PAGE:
In a small presbytery in Yorkshire, living under the watchful eyes of their aunt and father, a strict Anglican pastor, the Bronte sisters write their first works and quickly become literary sensations.
Based on a little known 1848 novel by Anne Bronte, Tara Fitzgerald stars as an enigmatic young woman who moves to 19th Century Yorkshire with a young son. Distancing herself from everyone ... See full summary »
After moving to Haworth in 1820 and following the premature death of their mother, the young Bronte siblings Charlotte, Branwell, Emily and Anne begin to lose themselves in writing fiction ... See full summary »
Wile me with a quiet winner! How lucky I consider myself to be in the possession of a DVD player and the owner of a charter membership in Netflix...otherwise I may not have ever had the chance to see this memorable mini series from Yorkshire Television in England. My only wish is that it had been produced by the BBC so as to have had a little more money for production....sets, lighting, costuming, etc. However, limited budget aside, it's a gem of a script and there is greatness in the performances of all the main characters. I was unfamiliar with the actors except Barbara Leigh-Hunt "Wives and Daughters" (1999)(mini) `Bertie and Elizabeth' (2002) who played Mrs. Gaskell and the narrator of the story. I actually think the other actors being unknown boosted the believability of the characters they were portraying.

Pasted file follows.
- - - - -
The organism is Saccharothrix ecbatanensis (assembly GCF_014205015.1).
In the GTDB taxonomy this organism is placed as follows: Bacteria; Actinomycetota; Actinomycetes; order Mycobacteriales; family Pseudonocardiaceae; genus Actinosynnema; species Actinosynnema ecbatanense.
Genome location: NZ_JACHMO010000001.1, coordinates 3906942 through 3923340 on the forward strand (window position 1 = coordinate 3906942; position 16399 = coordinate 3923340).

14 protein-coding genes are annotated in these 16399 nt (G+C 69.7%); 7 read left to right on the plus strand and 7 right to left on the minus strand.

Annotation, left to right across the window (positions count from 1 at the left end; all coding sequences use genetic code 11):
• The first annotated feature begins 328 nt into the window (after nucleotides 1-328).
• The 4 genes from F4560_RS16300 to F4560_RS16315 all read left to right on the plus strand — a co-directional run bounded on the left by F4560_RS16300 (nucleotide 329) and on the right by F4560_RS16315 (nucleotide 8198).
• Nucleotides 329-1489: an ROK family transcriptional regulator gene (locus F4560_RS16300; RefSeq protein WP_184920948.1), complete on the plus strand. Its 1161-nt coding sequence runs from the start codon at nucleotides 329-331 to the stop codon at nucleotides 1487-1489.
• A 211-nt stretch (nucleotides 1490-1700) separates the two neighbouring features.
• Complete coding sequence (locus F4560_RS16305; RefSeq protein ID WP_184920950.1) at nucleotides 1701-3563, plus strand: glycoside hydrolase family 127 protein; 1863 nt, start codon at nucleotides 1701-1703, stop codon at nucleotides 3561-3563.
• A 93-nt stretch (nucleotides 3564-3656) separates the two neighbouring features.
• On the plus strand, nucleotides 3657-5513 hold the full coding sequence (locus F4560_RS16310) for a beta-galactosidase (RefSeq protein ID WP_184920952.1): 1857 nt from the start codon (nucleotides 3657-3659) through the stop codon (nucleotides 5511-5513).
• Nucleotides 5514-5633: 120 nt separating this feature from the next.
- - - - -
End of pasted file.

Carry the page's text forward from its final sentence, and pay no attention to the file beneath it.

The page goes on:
The series is at least partially based on the book `The Life of Charlotte Brontë (1857)` by Elizabeth Gaskell. A book that I read and loved a few years ago when I went through my Elizabeth Gaskell stage of infatuation with British women authors.
The story is captivating and the mood of the mini series suits the subject and writers to perfection. The characters really come to life in this in depth look at the cloistered lives of the entire Brontë family. And what an extraordinary family to produce not one but three world class writers! This series tries to explain the mystery of so much talent erupting from a little village by such an unsuspecting set of women. It also sheds light on the tragedies that led to early deaths for all three girls and their brother. I would like to say it's a darn good bit of luck that the girls were not suited to teaching or motherhood or the world would be missing a few good classics of literature. And what a shame they didn't live long enough to grace us with more. I was sincerely appreciative of the opportunity to savor all five parts. A must for any Brontë devotee.
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